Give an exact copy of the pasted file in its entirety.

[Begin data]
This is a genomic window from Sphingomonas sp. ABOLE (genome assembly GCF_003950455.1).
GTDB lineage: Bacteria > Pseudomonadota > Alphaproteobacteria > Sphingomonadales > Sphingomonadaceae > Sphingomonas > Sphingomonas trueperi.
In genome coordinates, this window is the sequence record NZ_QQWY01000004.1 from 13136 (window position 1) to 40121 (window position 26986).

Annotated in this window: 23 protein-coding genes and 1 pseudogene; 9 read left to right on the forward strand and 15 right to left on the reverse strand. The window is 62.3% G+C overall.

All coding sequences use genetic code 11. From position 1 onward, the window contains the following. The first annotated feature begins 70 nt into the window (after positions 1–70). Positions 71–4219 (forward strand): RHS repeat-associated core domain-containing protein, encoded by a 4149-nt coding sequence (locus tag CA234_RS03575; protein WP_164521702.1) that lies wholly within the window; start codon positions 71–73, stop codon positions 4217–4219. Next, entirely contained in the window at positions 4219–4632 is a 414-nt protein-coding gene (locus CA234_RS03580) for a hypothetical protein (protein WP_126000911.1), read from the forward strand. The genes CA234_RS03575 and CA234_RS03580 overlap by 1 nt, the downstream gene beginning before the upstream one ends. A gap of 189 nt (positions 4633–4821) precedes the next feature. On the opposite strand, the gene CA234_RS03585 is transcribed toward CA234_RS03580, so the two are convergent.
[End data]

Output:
This is a genomic window from Sphingomonas sp. ABOLE (genome assembly GCF_003950455.1).
GTDB lineage: Bacteria > Pseudomonadota > Alphaproteobacteria > Sphingomonadales > Sphingomonadaceae > Sphingomonas > Sphingomonas trueperi.
In genome coordinates, this window is the sequence record NZ_QQWY01000004.1 from 13136 (window position 1) to 40121 (window position 26986).

Annotated in this window: 23 protein-coding genes and 1 pseudogene; 9 read left to right on the forward strand and 15 right to left on the reverse strand. The window is 62.3% G+C overall.

All coding sequences use genetic code 11. From position 1 onward, the window contains the following. The first annotated feature begins 70 nt into the window (after positions 1–70). Positions 71–4219 (forward strand): RHS repeat-associated core domain-containing protein, encoded by a 4149-nt coding sequence (locus tag CA234_RS03575; protein WP_164521702.1) that lies wholly within the window; start codon positions 71–73, stop codon positions 4217–4219. Next, entirely contained in the window at positions 4219–4632 is a 414-nt protein-coding gene (locus CA234_RS03580) for a hypothetical protein (protein WP_126000911.1), read from the forward strand. The genes CA234_RS03575 and CA234_RS03580 overlap by 1 nt, the downstream gene beginning before the upstream one ends. A gap of 189 nt (positions 4633–4821) precedes the next feature. On the opposite strand, the gene CA234_RS03585 is transcribed toward CA234_RS03580, so the two are convergent.